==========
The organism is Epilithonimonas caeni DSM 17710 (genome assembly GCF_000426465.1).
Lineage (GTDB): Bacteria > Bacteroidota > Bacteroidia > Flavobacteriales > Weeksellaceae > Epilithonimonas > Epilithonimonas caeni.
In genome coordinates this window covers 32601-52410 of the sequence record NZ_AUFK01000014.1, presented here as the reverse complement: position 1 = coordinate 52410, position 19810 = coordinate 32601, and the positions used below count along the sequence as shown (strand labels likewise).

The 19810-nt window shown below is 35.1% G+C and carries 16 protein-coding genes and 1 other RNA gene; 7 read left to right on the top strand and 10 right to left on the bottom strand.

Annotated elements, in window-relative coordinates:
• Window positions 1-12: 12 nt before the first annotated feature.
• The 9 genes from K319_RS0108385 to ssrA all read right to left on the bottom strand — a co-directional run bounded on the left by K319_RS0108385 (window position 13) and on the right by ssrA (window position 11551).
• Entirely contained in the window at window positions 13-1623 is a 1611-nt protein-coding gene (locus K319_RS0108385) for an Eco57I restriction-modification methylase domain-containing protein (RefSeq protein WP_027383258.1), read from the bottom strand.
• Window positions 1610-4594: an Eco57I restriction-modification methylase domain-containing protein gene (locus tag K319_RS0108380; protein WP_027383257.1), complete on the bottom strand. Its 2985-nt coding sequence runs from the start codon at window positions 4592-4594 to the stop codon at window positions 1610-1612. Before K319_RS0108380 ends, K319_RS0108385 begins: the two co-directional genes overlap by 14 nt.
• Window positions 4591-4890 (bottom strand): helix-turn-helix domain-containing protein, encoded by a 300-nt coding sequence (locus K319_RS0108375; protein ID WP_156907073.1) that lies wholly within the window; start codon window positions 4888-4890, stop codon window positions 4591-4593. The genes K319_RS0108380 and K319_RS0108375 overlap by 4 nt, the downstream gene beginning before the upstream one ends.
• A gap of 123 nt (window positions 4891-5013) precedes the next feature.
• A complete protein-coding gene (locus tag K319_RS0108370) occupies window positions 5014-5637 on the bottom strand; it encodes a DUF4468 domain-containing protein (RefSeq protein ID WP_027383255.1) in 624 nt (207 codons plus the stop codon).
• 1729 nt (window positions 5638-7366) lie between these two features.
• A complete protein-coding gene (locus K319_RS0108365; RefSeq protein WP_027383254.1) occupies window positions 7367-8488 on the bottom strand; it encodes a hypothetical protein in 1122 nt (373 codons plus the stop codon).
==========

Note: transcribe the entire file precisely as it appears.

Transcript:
The organism is Epilithonimonas caeni DSM 17710 (genome assembly GCF_000426465.1).
Lineage (GTDB): Bacteria > Bacteroidota > Bacteroidia > Flavobacteriales > Weeksellaceae > Epilithonimonas > Epilithonimonas caeni.
In genome coordinates this window covers 32601-52410 of the sequence record NZ_AUFK01000014.1, presented here as the reverse complement: position 1 = coordinate 52410, position 19810 = coordinate 32601, and the positions used below count along the sequence as shown (strand labels likewise).

The 19810-nt window shown below is 35.1% G+C and carries 16 protein-coding genes and 1 other RNA gene; 7 read left to right on the top strand and 10 right to left on the bottom strand.

Annotated elements, in window-relative coordinates:
• Window positions 1-12: 12 nt before the first annotated feature.
• The 9 genes from K319_RS0108385 to ssrA all read right to left on the bottom strand — a co-directional run bounded on the left by K319_RS0108385 (window position 13) and on the right by ssrA (window position 11551).
• Entirely contained in the window at window positions 13-1623 is a 1611-nt protein-coding gene (locus K319_RS0108385) for an Eco57I restriction-modification methylase domain-containing protein (RefSeq protein WP_027383258.1), read from the bottom strand.
• Window positions 1610-4594: an Eco57I restriction-modification methylase domain-containing protein gene (locus tag K319_RS0108380; protein WP_027383257.1), complete on the bottom strand. Its 2985-nt coding sequence runs from the start codon at window positions 4592-4594 to the stop codon at window positions 1610-1612. Before K319_RS0108380 ends, K319_RS0108385 begins: the two co-directional genes overlap by 14 nt.
• Window positions 4591-4890 (bottom strand): helix-turn-helix domain-containing protein, encoded by a 300-nt coding sequence (locus K319_RS0108375; protein ID WP_156907073.1) that lies wholly within the window; start codon window positions 4888-4890, stop codon window positions 4591-4593. The genes K319_RS0108380 and K319_RS0108375 overlap by 4 nt, the downstream gene beginning before the upstream one ends.
• A gap of 123 nt (window positions 4891-5013) precedes the next feature.
• A complete protein-coding gene (locus tag K319_RS0108370) occupies window positions 5014-5637 on the bottom strand; it encodes a DUF4468 domain-containing protein (RefSeq protein ID WP_027383255.1) in 624 nt (207 codons plus the stop codon).
• 1729 nt (window positions 5638-7366) lie between these two features.
• A complete protein-coding gene (locus K319_RS0108365; RefSeq protein WP_027383254.1) occupies window positions 7367-8488 on the bottom strand; it encodes a hypothetical protein in 1122 nt (373 codons plus the stop codon).